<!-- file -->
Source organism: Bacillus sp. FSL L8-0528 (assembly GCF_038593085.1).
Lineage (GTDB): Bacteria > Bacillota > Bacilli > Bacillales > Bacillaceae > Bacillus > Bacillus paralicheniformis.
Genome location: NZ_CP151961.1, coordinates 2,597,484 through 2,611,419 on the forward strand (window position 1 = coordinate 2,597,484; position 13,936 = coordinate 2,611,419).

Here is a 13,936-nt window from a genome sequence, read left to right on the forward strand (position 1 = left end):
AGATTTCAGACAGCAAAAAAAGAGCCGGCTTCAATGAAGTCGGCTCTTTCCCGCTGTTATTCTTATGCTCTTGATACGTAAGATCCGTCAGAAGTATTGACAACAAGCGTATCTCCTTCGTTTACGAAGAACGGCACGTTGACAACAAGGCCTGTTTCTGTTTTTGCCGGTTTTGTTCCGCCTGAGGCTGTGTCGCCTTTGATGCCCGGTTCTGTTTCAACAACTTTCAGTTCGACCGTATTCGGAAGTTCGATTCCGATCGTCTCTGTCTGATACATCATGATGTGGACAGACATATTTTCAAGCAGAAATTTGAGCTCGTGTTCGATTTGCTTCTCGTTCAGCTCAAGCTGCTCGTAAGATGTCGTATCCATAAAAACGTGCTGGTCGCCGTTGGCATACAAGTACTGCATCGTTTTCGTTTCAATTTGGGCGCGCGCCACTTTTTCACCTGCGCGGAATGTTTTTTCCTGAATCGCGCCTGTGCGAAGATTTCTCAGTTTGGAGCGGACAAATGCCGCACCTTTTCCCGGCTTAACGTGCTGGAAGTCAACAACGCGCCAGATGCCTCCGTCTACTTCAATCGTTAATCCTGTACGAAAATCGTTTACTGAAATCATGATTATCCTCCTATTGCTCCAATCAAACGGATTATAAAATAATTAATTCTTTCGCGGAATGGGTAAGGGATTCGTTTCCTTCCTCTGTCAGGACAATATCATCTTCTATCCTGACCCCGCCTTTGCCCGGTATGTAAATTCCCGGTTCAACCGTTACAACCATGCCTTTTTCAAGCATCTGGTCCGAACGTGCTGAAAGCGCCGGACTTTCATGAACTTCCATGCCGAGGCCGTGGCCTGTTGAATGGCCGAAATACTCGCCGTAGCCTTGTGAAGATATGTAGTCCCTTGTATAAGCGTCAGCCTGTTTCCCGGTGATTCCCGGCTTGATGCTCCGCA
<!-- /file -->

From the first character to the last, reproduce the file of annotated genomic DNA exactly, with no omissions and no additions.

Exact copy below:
Source organism: Bacillus sp. FSL L8-0528 (assembly GCF_038593085.1).
Lineage (GTDB): Bacteria > Bacillota > Bacilli > Bacillales > Bacillaceae > Bacillus > Bacillus paralicheniformis.
Genome location: NZ_CP151961.1, coordinates 2,597,484 through 2,611,419 on the forward strand (window position 1 = coordinate 2,597,484; position 13,936 = coordinate 2,611,419).

Here is a 13,936-nt window from a genome sequence, read left to right on the forward strand (position 1 = left end):
AGATTTCAGACAGCAAAAAAAGAGCCGGCTTCAATGAAGTCGGCTCTTTCCCGCTGTTATTCTTATGCTCTTGATACGTAAGATCCGTCAGAAGTATTGACAACAAGCGTATCTCCTTCGTTTACGAAGAACGGCACGTTGACAACAAGGCCTGTTTCTGTTTTTGCCGGTTTTGTTCCGCCTGAGGCTGTGTCGCCTTTGATGCCCGGTTCTGTTTCAACAACTTTCAGTTCGACCGTATTCGGAAGTTCGATTCCGATCGTCTCTGTCTGATACATCATGATGTGGACAGACATATTTTCAAGCAGAAATTTGAGCTCGTGTTCGATTTGCTTCTCGTTCAGCTCAAGCTGCTCGTAAGATGTCGTATCCATAAAAACGTGCTGGTCGCCGTTGGCATACAAGTACTGCATCGTTTTCGTTTCAATTTGGGCGCGCGCCACTTTTTCACCTGCGCGGAATGTTTTTTCCTGAATCGCGCCTGTGCGAAGATTTCTCAGTTTGGAGCGGACAAATGCCGCACCTTTTCCCGGCTTAACGTGCTGGAAGTCAACAACGCGCCAGATGCCTCCGTCTACTTCAATCGTTAATCCTGTACGAAAATCGTTTACTGAAATCATGATTATCCTCCTATTGCTCCAATCAAACGGATTATAAAATAATTAATTCTTTCGCGGAATGGGTAAGGGATTCGTTTCCTTCCTCTGTCAGGACAATATCATCTTCTATCCTGACCCCGCCTTTGCCCGGTATGTAAATTCCCGGTTCAACCGTTACAACCATGCCTTTTTCAAGCATCTGGTCCGAACGTGCTGAAAGCGCCGGACTTTCATGAACTTCCATGCCGAGGCCGTGGCCTGTTGAATGGCCGAAATACTCGCCGTAGCCTTGTGAAGATATGTAGTCCCTTGTATAAGCGTCAGCCTGTTTCCCGGTGATTCCCGGCTTGATGCTCCGCA